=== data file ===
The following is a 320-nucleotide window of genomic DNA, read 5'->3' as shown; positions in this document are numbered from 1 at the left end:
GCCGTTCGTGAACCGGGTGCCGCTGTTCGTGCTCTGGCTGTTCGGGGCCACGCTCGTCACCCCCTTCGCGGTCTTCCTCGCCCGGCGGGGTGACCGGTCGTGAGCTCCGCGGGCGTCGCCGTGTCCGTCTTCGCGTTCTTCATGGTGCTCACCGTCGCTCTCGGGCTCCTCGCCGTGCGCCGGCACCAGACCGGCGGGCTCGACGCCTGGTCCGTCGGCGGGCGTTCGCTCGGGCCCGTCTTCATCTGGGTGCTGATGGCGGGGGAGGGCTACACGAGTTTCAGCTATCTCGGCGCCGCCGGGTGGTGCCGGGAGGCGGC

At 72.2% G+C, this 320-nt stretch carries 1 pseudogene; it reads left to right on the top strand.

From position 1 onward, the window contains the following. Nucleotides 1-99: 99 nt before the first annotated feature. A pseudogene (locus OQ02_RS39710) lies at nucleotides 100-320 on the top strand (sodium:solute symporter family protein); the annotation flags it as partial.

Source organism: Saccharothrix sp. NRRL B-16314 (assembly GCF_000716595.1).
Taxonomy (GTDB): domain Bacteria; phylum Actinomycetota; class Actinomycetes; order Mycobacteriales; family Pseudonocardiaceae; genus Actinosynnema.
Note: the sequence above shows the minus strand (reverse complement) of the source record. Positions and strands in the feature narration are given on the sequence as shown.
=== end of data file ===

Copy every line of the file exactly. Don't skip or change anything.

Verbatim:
The following is a 320-nucleotide window of genomic DNA, read 5'->3' as shown; positions in this document are numbered from 1 at the left end:
GCCGTTCGTGAACCGGGTGCCGCTGTTCGTGCTCTGGCTGTTCGGGGCCACGCTCGTCACCCCCTTCGCGGTCTTCCTCGCCCGGCGGGGTGACCGGTCGTGAGCTCCGCGGGCGTCGCCGTGTCCGTCTTCGCGTTCTTCATGGTGCTCACCGTCGCTCTCGGGCTCCTCGCCGTGCGCCGGCACCAGACCGGCGGGCTCGACGCCTGGTCCGTCGGCGGGCGTTCGCTCGGGCCCGTCTTCATCTGGGTGCTGATGGCGGGGGAGGGCTACACGAGTTTCAGCTATCTCGGCGCCGCCGGGTGGTGCCGGGAGGCGGC

At 72.2% G+C, this 320-nt stretch carries 1 pseudogene; it reads left to right on the top strand.

From position 1 onward, the window contains the following. Nucleotides 1-99: 99 nt before the first annotated feature. A pseudogene (locus OQ02_RS39710) lies at nucleotides 100-320 on the top strand (sodium:solute symporter family protein); the annotation flags it as partial.

Source organism: Saccharothrix sp. NRRL B-16314 (assembly GCF_000716595.1).
Taxonomy (GTDB): domain Bacteria; phylum Actinomycetota; class Actinomycetes; order Mycobacteriales; family Pseudonocardiaceae; genus Actinosynnema.
Note: the sequence above shows the minus strand (reverse complement) of the source record. Positions and strands in the feature narration are given on the sequence as shown.